Baselines We consider the following baselines: (a) AE-SCL-SR (ZR17). We also experimented with the more basic AE-SCL but, like in ZR17, we got lower results in most cases; (b) SCL with pivot features selected using the mutual informa- tion criterion (SCL-MI, (Blitzer et al., 2007)). For this method we used the implementation of ZR17; (c) MSDA (Chen et al., 2012), with code taken from the authors’ web page; (d) The MSDA-DAN model (Ganin et al., 2016) which employs a do- main adversarial network (DAN) with the MSDA vectors as input. The DAN code is taken from the authors’ repository; (e) The no domain adapta- tion case where the sentiment classifier is trained in the source domain and applied to the target do- main without adaptation. For this case we consider three classifiers: logistic regression (denoted NoSt as it is not aware of its input’s structure), as well as LSTM and CNN which provide a control for the importance of the structure aware task classifiers in PBLM models. To further control for this effect we compare to the PBLM-NoSt model where the PBLM output vectors (h t vectors generated after
Another advantage of learning from real-world open domain documents is improved generaliza- tion ability. We conduct zero-shot evaluations on the DUC-2001 news KPE datasets (Wan and Xiao, 2008b), where neural KPE systems are evaluated without seeing any labels from their news articles. BLING-KPE trained on OpenKP is the only neu- ral method that outperforms traditional non-neural KPE methods, while neural KPE systems trained on the scientific documents do not generalize well to the news domain due to the domain differences. 2 Related Work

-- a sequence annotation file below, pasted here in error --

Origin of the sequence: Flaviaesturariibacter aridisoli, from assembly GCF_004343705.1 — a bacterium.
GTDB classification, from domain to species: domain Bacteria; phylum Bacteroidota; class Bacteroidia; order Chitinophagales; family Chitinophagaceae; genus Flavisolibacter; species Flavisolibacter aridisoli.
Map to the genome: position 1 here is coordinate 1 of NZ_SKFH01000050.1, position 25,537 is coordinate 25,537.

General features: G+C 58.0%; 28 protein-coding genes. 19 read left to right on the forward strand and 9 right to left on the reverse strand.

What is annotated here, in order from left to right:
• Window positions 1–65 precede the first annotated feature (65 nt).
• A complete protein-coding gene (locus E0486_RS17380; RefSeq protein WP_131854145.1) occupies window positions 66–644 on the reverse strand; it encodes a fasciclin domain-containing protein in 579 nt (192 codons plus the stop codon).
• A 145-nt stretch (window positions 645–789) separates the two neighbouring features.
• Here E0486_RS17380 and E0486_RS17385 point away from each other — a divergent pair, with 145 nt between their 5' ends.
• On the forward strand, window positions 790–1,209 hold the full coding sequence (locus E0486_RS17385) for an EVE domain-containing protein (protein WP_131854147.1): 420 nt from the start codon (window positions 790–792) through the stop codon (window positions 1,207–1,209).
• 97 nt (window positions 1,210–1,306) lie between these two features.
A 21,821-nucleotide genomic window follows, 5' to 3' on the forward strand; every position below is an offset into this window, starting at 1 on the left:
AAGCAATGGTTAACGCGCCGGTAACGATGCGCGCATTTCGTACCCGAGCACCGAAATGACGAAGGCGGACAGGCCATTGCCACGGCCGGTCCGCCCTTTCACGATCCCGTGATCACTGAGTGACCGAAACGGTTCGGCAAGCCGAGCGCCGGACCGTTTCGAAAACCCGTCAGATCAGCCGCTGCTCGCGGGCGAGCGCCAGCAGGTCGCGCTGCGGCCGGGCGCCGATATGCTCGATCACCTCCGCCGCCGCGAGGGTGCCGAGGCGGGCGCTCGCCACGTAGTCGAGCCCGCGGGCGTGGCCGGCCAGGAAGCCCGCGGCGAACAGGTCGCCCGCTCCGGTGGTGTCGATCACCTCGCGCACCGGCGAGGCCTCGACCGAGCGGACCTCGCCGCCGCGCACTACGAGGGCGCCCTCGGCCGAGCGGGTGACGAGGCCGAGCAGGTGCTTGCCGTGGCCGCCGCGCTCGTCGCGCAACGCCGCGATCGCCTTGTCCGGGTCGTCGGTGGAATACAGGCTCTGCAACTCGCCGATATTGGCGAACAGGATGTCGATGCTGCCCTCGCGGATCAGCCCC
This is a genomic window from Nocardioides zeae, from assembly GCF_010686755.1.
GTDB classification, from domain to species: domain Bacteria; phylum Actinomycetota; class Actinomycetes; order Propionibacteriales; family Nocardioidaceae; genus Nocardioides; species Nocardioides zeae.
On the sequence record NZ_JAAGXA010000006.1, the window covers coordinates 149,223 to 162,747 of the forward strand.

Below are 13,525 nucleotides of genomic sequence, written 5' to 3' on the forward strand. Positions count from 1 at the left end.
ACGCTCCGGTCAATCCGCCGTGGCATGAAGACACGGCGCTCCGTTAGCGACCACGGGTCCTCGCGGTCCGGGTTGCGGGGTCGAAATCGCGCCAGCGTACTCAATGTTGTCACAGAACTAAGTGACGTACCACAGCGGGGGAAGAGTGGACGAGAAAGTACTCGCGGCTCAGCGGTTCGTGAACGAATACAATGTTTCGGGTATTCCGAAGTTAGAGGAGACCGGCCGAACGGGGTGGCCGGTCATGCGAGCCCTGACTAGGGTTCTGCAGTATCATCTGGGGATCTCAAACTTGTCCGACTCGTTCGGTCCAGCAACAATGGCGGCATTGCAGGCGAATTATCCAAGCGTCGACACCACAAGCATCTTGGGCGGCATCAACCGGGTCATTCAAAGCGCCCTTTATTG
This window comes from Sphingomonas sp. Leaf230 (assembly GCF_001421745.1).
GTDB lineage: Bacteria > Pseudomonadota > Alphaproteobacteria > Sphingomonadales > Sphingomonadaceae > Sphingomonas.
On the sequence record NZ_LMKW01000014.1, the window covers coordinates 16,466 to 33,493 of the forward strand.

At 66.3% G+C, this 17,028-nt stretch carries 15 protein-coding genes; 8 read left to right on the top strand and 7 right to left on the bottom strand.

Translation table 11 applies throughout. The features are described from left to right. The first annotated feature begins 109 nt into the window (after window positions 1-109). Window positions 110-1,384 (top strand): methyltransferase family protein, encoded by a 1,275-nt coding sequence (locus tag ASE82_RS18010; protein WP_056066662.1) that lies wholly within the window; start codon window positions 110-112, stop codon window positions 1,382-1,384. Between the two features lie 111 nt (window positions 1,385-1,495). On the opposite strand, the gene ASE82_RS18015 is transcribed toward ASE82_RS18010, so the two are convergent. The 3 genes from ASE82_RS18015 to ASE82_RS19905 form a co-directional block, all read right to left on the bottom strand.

The performance of the contourlet domain denoising method is evaluated by conducting experiments using set of images obtained from , and then compared to that of the many of the state-of-the-art techniques. The experiments are performed on images corrupted with Gaussian noise of standard deviation, σ η varying from 10 to 40. The noisy images are decomposed by the contourlet transform into three scales with eight directions in each scale. Note that any further decomposition beyond these levels does not produce a significant increase in the denoising performance. We use the 9-7 bi- orthogonal filters for both the multi-scale and multi-directional decomposition stages. Since the contourlet transform is not shift-invariant, the denoised image is affected by the pseudo-Gibbs phenomena, resulting in artifacts in smooth regions and ringing effect around the edges. To overcome this problem, as discussed in Section 3.2, we employ the cycle spinning mode by averaging the result of the contourlet shrinkage method over all the circulant shifts of the input noisy image. The PSNR, in decibels, and MSSIM index measure are used to provide quantitative evaluations of the algorithm. It should be noted that for a particular noise level, the PSNR value is calculated by repeating the experiment ten times and then averaging over these values.